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Parallel Pilot Trials of Screening Frequency for Liberation from Mechanical Ventilation the RELEASE Trial and SENIOR Trial Protocols | OMICS International | Abstract
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Journal of Clinical Trials
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Parallel Pilot Trials of Screening Frequency for Liberation from Mechanical Ventilation the RELEASE Trial and SENIOR Trial Protocols

Karen EA Burns123*, Jessica TY Wong2, Leena Rizvi 2, Lori Hand4, Deborah J Cook4,5, Peter Dodek6,7, Sangeeta Mehta2,3,8, Michelle E Kho PT9, Francois Lamontagne10, Jan O. Friedrich1,2,3, Andrew J Seely11, Laurent Brochard1,2,3, Eddy Fan1,12, Christine Leger2, Fatma Rajwani2, Julia Lee RRT2, Kevin Thorpe3,13 and Maureen O Meade4
1Interdepartmental Division of Critical Care, University of Toronto, Toronto, Canada
2Division of Critical Care Medicine, St Michael’s Hospital, Toronto, Canada
3Li Ka Shing Knowledge Institute, St. Michael’s Hospital, Toronto, Canada
4CLARITY, McMaster University, Hamilton, Canada
5St Joseph’s Hospital, Hamilton, Canada
6Centre for Health Evaluation and Outcome Sciences and Division of Critical Care Medicine, St Paul’s Hospital
7University of British Columbia, Vancouver, Canada
8Mount Sinai Hospital, Toronto, Canada
9School of Rehab Science, McMaster University, Hamilton, Canada
10Centre de Recherche du Centre Hospitalier Universitaire de Sherbrooke, Sherbrooke, Canada
11Ottawa Hospital Research Institute, University of Ottawa, Ottawa, Canada
12University Health Network, Toronto, Canada
13 Dalla Lana School of Public Health, Institute of Health Policy Management and Evaluation, Toronto, Canada
Corresponding Author : Karen E A Burns
Clinician Scientist, Department of Medicine
Division of Critical Care, St. Michael’s Hospital
and the Li Ka Shing Knowledge Institute,30 Bond Street
Office 4-045 Donnelly Wing Toronto, ONT, Canada
Tel: 416-864-6060 X3567
E-mail: [email protected]
Received: May 25, 2015 Accepted: July 22, 2015 Published: July 25, 2015
Citation: Burns KEA, Wong J, Rizvi L, Hand L, Cook DJ, et al. (2015) Parallel Pilot Trials of Screening Frequency for Liberation from Mechanical Ventilation the RELEASE Trial and SENIOR Trial Protocols. J Clin Trials 5:236. doi:10.4172/2167- 0870.1000236
Copyright: © 2015 Burns KEA, et al. This is an open-access article distributed under the terms of the Creative Commons Attribution License, which permits unrestricted use, distribution, and reproduction in any medium, provided the original author and source are credited.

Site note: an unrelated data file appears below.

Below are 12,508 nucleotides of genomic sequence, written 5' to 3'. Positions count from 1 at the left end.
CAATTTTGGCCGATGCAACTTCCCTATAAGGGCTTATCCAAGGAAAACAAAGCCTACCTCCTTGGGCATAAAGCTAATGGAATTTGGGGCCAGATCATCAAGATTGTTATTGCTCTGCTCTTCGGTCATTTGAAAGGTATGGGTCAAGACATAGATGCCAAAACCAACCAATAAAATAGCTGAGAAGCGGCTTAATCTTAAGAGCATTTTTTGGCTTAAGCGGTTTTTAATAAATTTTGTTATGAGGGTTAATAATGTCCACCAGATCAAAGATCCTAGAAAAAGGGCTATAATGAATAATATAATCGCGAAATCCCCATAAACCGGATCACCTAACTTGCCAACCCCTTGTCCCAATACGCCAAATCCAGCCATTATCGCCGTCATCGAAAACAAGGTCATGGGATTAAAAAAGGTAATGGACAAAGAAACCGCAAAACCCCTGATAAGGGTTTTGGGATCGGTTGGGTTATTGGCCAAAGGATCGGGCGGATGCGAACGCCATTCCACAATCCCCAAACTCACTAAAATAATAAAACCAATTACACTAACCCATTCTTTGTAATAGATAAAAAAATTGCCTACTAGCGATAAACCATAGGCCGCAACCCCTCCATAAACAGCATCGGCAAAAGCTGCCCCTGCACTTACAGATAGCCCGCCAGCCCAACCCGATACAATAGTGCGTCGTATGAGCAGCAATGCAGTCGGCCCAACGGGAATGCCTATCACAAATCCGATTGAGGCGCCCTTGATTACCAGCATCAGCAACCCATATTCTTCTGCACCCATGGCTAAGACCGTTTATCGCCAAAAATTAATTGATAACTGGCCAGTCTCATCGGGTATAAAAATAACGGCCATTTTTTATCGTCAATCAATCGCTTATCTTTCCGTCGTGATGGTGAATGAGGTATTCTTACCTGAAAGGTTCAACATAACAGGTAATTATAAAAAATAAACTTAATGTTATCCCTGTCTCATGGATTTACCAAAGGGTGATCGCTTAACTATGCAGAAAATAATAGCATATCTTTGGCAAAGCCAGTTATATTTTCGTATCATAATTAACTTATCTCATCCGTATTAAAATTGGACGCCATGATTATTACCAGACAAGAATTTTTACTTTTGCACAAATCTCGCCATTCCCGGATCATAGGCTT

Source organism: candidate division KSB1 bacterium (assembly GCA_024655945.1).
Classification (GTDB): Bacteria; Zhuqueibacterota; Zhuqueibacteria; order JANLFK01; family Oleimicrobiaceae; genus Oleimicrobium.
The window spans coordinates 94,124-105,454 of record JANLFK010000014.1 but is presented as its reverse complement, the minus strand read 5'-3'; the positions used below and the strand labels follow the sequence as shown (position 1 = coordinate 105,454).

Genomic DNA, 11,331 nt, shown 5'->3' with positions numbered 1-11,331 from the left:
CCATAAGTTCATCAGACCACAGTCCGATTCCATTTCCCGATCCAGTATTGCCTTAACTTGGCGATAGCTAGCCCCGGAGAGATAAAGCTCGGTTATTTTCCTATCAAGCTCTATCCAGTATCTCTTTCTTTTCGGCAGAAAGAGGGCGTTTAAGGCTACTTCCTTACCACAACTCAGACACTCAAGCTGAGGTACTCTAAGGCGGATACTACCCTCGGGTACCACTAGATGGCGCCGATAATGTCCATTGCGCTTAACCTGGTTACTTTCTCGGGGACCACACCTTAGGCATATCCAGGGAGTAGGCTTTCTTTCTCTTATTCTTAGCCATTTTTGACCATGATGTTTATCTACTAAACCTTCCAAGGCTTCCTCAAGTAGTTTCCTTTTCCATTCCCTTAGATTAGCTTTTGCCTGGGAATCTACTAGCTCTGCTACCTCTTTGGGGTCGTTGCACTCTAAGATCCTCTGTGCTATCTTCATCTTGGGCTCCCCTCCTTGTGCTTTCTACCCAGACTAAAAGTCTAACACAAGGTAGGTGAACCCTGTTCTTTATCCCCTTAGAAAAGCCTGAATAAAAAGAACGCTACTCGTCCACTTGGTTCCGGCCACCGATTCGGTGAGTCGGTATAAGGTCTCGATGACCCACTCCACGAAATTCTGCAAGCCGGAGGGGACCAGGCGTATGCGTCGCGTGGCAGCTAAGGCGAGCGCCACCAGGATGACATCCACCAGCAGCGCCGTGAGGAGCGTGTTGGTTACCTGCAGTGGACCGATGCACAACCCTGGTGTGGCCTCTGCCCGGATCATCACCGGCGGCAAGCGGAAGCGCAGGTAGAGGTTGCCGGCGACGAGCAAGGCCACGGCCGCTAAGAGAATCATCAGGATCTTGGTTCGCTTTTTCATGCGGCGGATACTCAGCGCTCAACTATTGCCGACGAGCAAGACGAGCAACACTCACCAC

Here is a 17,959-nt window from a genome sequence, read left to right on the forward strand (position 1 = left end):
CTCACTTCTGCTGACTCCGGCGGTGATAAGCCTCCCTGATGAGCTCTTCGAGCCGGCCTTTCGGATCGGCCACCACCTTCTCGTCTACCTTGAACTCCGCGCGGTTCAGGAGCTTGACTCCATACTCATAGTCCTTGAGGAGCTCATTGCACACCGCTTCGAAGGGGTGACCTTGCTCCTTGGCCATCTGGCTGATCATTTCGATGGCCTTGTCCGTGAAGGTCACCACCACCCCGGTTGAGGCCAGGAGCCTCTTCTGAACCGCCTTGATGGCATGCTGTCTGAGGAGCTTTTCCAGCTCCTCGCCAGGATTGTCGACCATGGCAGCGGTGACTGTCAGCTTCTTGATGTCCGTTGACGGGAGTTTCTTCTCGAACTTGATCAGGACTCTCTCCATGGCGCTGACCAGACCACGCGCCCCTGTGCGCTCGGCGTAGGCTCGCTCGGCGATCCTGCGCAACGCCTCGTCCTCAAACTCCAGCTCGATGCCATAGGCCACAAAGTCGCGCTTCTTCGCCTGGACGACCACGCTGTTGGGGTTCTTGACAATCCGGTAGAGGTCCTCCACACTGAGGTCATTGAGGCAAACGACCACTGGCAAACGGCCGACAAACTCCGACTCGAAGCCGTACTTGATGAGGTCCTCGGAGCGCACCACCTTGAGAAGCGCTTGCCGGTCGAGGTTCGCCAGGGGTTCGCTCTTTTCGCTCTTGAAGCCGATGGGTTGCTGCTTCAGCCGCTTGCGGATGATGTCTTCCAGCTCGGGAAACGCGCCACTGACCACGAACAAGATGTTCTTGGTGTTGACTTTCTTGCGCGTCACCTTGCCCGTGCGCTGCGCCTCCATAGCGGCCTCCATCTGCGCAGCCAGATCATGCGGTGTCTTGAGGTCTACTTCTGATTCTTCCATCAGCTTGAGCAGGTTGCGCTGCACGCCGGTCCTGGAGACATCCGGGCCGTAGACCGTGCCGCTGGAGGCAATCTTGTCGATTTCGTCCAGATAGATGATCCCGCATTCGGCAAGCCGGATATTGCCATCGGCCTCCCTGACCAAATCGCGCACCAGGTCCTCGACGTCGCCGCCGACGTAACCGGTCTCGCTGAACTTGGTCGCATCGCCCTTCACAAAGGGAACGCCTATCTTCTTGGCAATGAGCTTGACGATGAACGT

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Rationale: Reducing the duration of invasive ventilation is a priority in the intensive care unit (ICU). Once daily screening to identify candidates for spontaneous breathing trials (SBTs) is poorly aligned with the continuous care ICU environment. Objectives: The primary objective of the pilot randomized RELEASE and SENIOR trials is to assess our ability to recruit 50 non-elderly (<65 years) and 100 elderly (> 65 years) critically ill adults into parallel trials comparing once vs at least twice daily screening. Secondary objectives are to evaluate clinicians’ adherence to the screening protocols, assess current practices related to management of sedation, analgesia, delirium and patient mobilization before screening assessments, identify barriers to enrollment, characterize trial participants based on weaning difficulty, and obtain preliminary estimates of the alternative screening strategies on clinical outcomes. In the SENIOR trial, we will also compare recruitment metrics and intervention effect between elderly (65 to 80 years) and very elderly (>80 years) participants. Methods: In both trials, we will enroll critically ill adults receiving invasive ventilation for at least 24 hours who can initiate or trigger breaths. In both arms, Respiratory Therapists (RTs) will screen patients between 06:00 and 08:00 hours daily to identify SBT candidates. In the ‘at least twice daily screening’ arm, RTs will also screen patients between 13:00 and 15:00 hours with additional screening periods permitted at clinicians’ discretion. We will consider the studies feasible if we can recruit on average, 1 to 2 patients per month per ICU and attain at least 80% protocol adherence. Relevance: Screening patients more frequently and conducting more frequent SBTs has the potential to reduce the duration of time spent on invasive ventilation and in the ICU. Information garnered from these pilot randomized trials will inform the design of a large, future trial. Clinical trial study: The RELEASE Trial Identifier: NCT02001220; The SENIOR Trial Identifier: NCT02243449


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